This is where my talk expanded with a demonstration of ChatGPT. I polled the audience, primarily made up of students 98% of which are studying STEM subjects, and 2% identified as in Humanities/Arts. The majority had heard of and had a go with ChatGPG. When it came to using text-to-image Generative AI, there was one person in the room who had tried it. This is where I introduced the audience to my Vana portrait created with images of myself (see image above). Next, I moved on to talk about Midjourney where I prompted it to create the image of an Astronaut on Mars with a cricket bat. I went through the process in much more detail as well as considerations for prompt design, raised awareness of prompt collusion where users see a style they like and unceremoniously rip it off as well as the access to the free version and how Midjourney’s data acquisition may not be the most ethical of text-to-image generative AI products. While there is a community code of conduct I am not sure yet how it’s policed but these are very early days as it was only released in Nov 2022.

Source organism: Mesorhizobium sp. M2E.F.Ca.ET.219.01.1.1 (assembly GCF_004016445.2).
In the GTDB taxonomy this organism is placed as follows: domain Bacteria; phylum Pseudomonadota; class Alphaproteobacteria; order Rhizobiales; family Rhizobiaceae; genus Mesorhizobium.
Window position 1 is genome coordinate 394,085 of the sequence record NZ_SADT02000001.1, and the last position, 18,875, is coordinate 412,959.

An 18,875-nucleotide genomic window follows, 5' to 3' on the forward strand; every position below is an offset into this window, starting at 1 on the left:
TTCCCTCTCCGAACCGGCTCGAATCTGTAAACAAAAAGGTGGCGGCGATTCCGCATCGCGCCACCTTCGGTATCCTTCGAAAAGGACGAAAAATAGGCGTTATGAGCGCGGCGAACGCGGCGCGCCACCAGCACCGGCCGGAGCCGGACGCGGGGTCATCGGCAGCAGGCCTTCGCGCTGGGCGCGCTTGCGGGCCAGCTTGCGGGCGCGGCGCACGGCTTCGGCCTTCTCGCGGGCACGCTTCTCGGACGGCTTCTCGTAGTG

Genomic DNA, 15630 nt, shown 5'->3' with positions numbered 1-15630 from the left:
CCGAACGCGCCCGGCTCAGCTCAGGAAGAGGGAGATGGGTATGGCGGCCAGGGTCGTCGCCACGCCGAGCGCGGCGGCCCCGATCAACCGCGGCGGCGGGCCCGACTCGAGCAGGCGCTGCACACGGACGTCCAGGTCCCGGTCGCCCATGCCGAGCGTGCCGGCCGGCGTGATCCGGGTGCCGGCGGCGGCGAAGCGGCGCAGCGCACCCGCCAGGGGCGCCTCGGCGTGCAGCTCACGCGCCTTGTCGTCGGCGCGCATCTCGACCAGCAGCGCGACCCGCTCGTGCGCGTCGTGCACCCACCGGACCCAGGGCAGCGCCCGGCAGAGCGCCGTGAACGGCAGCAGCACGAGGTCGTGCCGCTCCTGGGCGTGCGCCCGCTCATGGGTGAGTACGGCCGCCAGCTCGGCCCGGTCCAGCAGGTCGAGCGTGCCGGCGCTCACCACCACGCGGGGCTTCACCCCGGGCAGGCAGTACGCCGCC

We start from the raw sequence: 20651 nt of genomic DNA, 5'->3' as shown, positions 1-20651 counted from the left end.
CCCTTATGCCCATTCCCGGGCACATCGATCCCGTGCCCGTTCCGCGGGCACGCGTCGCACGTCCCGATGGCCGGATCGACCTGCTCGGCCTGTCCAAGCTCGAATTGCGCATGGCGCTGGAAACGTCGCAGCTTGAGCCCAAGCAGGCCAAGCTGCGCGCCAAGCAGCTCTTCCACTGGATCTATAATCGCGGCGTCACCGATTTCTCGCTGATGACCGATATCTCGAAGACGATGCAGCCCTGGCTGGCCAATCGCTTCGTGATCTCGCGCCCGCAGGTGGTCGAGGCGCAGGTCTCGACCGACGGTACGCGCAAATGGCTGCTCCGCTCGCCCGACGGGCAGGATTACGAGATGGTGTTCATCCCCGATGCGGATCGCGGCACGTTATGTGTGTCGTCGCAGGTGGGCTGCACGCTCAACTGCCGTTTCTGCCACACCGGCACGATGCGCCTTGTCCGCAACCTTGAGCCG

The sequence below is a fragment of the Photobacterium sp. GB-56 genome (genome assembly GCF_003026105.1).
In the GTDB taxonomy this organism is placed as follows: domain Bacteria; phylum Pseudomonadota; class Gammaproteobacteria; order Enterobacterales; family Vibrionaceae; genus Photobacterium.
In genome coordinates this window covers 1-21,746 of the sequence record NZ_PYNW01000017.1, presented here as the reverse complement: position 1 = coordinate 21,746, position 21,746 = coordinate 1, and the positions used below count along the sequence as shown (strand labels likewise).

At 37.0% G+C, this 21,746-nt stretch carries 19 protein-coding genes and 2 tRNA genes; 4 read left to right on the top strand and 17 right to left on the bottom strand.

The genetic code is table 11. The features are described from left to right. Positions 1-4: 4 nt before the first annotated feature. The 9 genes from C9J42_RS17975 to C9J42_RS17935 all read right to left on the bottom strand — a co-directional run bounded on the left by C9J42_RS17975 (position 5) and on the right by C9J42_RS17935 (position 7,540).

Left image was created with Vana Right image prompted by Nush on Midjourney — please do not share images without permission

Generative AI images of a Lunar Habitat